The genome mapping of the wild strawberry will speed — not replace — conventional breeding programs, researchers who worked on the project say.
“We had people come up to us at the Florida Strawberry Festival and say, ‘What’s up with the genetically modified strawberries?’” said Kevin Folta, co-author of a paper on the subject in Nature Genetics. “There’s been a lot of misunderstanding in the (agriculture) industry that genome sequencing means strawberries are genetically modified, but that’s not the case at all.”
The findings in the paper — “The Genome of Woodland Strawberry” — were announced at January’s Plant and Animal Genome Conference in San Diego, among other events.
As it turns out, the strawberry bears a striking resemblance to the previously mapped peach and apple genomes, said Folta, an associate professor in horticultural sciences at the University of Florida.
“There may be just a handful of genes that make strawberries what they are,” he said. “That’s helpful. Once you know how their parts differ, it allows you to focus efforts to control the traits important to consumers. So maybe even in a couple years you’ll see results as far as improved varieties.”
Breeders have always tried to match desirable traits like color, sweetness, size and disease resistance. But having the sequence on the native berry will save time, said U.S. Department of Agriculture molecular biologist Janet Slovin.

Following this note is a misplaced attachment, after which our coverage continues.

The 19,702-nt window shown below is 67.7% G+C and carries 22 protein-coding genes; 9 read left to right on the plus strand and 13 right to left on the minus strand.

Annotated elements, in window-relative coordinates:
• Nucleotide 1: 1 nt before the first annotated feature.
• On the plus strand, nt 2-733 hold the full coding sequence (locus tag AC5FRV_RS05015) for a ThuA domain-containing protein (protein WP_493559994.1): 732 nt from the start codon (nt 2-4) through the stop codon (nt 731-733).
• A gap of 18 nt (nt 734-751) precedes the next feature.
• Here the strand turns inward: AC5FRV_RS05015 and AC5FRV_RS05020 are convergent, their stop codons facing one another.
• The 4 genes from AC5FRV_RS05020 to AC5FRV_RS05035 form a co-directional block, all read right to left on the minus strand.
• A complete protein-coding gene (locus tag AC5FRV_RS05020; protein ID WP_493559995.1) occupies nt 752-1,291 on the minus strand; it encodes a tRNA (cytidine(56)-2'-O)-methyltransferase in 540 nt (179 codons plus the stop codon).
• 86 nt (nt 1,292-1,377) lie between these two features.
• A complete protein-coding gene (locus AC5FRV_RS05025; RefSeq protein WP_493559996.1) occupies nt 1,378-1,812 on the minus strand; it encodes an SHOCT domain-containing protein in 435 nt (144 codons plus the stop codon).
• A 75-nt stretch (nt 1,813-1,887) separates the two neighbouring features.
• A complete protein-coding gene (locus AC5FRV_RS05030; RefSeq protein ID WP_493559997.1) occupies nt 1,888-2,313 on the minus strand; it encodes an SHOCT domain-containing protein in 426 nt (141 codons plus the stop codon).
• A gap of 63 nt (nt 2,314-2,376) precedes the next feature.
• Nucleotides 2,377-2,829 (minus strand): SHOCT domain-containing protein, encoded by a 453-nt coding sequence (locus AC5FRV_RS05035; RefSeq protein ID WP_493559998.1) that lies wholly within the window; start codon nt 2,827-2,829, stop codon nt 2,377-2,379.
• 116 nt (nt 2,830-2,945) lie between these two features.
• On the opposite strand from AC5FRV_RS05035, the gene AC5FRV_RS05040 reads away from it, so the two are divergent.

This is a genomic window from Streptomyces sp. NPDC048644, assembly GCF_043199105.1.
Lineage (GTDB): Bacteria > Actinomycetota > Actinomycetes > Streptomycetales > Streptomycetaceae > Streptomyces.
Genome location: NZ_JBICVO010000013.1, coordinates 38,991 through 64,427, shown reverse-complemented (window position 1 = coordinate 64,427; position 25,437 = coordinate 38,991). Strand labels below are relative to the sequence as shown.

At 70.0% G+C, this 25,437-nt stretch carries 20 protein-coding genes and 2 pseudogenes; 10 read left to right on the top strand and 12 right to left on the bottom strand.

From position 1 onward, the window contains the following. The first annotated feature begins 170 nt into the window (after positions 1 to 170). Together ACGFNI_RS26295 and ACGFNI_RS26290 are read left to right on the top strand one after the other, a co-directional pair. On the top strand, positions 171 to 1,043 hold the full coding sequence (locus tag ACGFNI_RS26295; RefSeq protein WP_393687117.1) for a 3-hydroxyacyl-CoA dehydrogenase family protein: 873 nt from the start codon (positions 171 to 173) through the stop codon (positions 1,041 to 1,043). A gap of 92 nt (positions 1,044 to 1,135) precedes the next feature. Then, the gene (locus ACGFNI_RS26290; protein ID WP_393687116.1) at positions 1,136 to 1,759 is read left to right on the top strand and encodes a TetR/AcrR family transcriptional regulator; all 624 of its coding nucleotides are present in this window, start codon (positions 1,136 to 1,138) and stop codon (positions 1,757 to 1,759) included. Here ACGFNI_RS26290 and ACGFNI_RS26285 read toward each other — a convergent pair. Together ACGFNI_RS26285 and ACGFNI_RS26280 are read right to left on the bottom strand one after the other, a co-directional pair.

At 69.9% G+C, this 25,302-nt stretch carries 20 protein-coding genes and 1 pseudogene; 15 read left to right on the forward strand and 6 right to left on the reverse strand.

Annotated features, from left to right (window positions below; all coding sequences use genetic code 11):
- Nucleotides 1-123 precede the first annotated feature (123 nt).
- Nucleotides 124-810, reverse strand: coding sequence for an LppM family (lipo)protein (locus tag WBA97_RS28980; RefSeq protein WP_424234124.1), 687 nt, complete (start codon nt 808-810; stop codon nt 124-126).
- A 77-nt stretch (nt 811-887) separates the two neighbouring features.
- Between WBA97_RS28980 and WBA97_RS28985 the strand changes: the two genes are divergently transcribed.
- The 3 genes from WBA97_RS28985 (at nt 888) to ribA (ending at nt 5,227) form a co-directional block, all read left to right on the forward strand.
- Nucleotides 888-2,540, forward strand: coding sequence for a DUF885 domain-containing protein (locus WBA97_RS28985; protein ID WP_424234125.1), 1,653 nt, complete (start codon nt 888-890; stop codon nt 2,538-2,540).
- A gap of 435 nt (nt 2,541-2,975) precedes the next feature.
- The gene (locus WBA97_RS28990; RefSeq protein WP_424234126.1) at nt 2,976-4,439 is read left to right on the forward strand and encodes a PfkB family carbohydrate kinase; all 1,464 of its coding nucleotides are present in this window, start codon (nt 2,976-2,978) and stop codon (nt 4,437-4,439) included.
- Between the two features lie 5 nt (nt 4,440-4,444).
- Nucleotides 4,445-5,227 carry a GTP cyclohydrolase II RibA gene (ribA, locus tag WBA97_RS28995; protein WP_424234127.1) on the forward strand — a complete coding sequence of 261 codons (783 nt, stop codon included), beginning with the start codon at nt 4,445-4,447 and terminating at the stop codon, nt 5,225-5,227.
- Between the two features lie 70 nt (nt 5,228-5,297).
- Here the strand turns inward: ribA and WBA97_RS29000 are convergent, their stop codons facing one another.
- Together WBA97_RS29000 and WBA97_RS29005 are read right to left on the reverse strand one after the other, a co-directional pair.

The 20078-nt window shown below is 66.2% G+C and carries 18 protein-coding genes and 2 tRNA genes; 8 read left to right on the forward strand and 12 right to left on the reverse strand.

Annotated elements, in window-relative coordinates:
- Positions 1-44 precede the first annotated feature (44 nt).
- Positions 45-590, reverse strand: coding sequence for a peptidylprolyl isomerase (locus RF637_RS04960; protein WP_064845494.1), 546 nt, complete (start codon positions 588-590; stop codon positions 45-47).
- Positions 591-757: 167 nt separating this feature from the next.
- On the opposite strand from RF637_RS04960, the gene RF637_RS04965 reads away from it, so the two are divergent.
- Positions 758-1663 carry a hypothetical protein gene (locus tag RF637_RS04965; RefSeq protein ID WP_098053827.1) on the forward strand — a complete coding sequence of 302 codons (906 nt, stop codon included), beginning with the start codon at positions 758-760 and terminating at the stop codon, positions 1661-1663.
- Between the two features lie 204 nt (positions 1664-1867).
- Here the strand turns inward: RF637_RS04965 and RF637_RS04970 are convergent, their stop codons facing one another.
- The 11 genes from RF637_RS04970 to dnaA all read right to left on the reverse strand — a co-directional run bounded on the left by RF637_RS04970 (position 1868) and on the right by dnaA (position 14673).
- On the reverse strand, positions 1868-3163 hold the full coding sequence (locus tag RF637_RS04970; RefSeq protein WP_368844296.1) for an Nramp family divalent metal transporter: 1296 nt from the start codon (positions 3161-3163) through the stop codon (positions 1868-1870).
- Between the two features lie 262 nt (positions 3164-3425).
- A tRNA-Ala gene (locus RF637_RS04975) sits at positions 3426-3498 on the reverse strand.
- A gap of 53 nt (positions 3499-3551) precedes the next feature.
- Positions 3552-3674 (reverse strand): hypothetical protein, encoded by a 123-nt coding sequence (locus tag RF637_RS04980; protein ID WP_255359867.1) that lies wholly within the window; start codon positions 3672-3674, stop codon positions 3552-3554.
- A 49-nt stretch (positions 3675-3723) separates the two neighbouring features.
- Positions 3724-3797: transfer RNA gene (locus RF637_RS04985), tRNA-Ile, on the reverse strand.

“Instead of having to plant out thousands of seeds and look for the ones we want, we can do this at a molecular level when they’re little seedlings,” said Slovin, another co-author. “You’re saving yourself an entire season. You’d save a lot of acreage, and only plant out the seeds that have the genes you’re interested in.”
The woodland strawberry is genetically simpler than commercial fruit, with two chromosomes instead of eight. But the findings are relevant to a number of issues growers face, researchers say — including how to keep production high after methyl bromide, a fumigant under international sanctions, passes from the scene.
“The thing we’re going to be able to conquer first is disease resistance,” Slovin said. “Methyl bromide is providing a real incentive to produce disease-resistant varieties.”
Organics, for one, would stand to benefit.
Other commercial benefits could be reaped by breeding programs themselves, Slovin said.
“It will allow breeders to have a label for the fruit they produce,” she said. “We can use these molecular markers to identify germ plasms. If everybody’s growing your variety and you’re not getting royalties, there’s no incentive.”
“We’re just starting to tag genes and look for different functions,” said Vance Whitaker, a strawberry breeder and assistant professor at the University of Florida. “Then we can follow those genes through the breeding process. It won’t produce a product tomorrow, but in time it might produce a better strawberry. We’ll be doing less selection in the field and more in the laboratory.”